Unconditional cash transfers paid to vulnerable populations as regular, predictable income support is now an established programmatic strategy to combat poverty and social exclusion and build resilience to shocks in Africa.
However, despite evidence which points towards the transformative impact of cash transfers, common myths hinder the development of these programs. These myths undercut potential improvements in well-being and livelihood strengthening among the poor, which these programs can bring about in sub-Saharan Africa, and globally, according to a new study.
New research by the Transfer Project, Myth-busting? How research is refuting common perceptions about Unconditional Cash Transfers in Africa, co-authored by International Food Policy Research Institute’s (IFPRI) researcher, Audrey Pereira, uses rigorous evidence to help dispel these myths.
The latest figures suggest that every African country has at least one social safety net, while the average country has 15 programs which cover 10 percent of the population. Social safety nets are integral to achieving Sustainable Development Goal 1—ending (extreme) poverty in all its forms by 2030.
This goal requires the continued advanced understanding of how to optimize program design and delivery.
There is a broad evidence base showing the benefits of unconditional cash transfers in Africa and elsewhere. Notwithstanding, programs often face public pressure and political scrutiny for a set of predictable critiques.
For example, opponents of cash transfers often claim recipients will spend the money on alcohol or tobacco, or lament that “free money” will make them lazy or dependent, causing them to stop working.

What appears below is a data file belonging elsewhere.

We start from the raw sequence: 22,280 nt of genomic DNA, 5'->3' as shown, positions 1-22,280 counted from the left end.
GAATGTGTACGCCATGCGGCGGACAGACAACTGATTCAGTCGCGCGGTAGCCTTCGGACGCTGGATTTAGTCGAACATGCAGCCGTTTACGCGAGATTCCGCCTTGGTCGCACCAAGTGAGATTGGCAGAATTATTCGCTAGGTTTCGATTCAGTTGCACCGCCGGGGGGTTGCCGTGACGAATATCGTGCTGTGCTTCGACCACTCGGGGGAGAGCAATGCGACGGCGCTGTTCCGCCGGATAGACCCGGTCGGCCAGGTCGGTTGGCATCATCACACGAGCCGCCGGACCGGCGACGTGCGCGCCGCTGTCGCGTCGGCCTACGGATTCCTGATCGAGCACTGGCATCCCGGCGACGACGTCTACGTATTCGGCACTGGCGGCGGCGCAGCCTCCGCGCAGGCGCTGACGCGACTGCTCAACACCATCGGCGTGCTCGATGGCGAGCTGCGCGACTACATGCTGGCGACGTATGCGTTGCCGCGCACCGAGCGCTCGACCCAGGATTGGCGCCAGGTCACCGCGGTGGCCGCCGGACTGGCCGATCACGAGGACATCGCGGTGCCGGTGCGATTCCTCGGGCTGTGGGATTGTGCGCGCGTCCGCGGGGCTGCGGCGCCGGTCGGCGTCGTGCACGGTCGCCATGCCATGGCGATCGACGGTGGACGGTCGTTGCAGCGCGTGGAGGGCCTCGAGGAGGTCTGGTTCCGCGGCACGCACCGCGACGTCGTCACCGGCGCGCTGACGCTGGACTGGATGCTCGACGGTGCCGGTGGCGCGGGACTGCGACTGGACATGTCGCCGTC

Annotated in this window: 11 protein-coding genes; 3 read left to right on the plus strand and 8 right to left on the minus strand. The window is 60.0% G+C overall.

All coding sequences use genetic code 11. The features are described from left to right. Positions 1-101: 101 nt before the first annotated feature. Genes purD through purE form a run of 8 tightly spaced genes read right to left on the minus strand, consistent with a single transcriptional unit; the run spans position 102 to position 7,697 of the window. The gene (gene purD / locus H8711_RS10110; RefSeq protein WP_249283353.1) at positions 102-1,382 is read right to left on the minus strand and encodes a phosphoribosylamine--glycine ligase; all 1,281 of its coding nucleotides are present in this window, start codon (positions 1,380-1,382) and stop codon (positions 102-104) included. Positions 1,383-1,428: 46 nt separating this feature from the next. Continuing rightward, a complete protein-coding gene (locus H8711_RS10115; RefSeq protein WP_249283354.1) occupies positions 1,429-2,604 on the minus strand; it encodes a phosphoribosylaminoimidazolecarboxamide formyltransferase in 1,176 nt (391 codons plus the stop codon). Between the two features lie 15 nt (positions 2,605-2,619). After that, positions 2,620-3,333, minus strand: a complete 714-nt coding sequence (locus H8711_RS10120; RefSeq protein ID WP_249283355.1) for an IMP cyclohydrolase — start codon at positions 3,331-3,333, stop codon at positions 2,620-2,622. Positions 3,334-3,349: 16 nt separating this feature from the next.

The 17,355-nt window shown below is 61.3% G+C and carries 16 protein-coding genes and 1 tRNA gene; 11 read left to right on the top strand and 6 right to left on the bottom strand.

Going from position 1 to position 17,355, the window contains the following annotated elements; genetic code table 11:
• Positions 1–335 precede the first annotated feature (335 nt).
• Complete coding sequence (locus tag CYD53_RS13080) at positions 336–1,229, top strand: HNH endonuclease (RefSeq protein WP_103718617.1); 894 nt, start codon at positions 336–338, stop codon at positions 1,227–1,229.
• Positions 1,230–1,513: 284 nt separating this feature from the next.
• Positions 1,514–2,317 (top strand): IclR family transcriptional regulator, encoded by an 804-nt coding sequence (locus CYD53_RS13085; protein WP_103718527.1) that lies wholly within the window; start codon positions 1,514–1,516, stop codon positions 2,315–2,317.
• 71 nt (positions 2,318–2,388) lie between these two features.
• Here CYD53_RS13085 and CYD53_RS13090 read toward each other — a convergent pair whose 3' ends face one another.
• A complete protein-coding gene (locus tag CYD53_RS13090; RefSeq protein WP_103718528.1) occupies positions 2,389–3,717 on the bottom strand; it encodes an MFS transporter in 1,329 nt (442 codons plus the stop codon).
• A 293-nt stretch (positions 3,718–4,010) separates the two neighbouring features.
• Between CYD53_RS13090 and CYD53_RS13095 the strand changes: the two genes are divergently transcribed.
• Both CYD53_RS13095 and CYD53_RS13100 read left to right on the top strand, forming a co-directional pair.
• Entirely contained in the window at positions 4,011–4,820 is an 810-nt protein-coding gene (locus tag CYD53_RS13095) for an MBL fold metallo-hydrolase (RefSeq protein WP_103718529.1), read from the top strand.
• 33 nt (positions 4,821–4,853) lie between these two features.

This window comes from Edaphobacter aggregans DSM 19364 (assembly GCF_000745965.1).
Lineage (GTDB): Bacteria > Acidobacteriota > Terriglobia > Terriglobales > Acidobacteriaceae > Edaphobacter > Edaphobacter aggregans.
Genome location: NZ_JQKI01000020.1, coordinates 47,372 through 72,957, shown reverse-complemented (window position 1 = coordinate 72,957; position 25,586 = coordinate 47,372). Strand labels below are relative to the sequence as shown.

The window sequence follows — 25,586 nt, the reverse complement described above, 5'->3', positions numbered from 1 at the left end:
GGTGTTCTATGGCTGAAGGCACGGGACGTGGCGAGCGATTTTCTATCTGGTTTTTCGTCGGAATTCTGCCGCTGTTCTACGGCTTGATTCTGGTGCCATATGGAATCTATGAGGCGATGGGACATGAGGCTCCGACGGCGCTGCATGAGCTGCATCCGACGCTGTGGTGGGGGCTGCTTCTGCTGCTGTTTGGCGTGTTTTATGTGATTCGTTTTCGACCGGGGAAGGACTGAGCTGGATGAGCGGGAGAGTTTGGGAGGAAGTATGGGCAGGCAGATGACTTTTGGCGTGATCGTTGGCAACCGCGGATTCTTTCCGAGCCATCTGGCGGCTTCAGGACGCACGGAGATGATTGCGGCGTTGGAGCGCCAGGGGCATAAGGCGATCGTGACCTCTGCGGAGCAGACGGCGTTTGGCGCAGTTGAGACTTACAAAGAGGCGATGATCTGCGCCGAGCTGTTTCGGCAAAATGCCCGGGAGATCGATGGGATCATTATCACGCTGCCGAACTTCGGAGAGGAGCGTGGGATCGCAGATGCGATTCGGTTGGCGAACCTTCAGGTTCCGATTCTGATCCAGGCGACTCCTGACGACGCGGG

Another common critique, particularly for child grant programs, is that women will increase fertility to gain or continue eligibility for programs. Although these claims may represent personal ideology, when voiced, they can be detrimental to the sustainability, financing and scale-up of programs.
The study published recently in the World Bank Research Observer tackles these critiques head on, using data from eight rigorous evaluations of large-scale Government unconditional cash transfers in Africa conducted under the Transfer Project. The article investigates six perceptions, that cash transfers: 1) induce higher spending on alcohol or tobacco, 2) are fully consumed (rather than invested), 3) create dependency (reduce participation in productive activities); 4) increase fertility; 5) lead to negative community-level economic impacts (including price distortion and inflation), and 6) are fiscally unsustainable.
The authors present evidence refuting each claim, leading to the conclusion that these perceptions – insofar as they are utilized in policy debates – limit the range of feasible tools that governments can consider to reduce poverty and support inclusive growth. There are numerous barriers to leveraging the full potential of social safety nets in settings of widespread income poverty—ideology and misinformation do not need to be among them.
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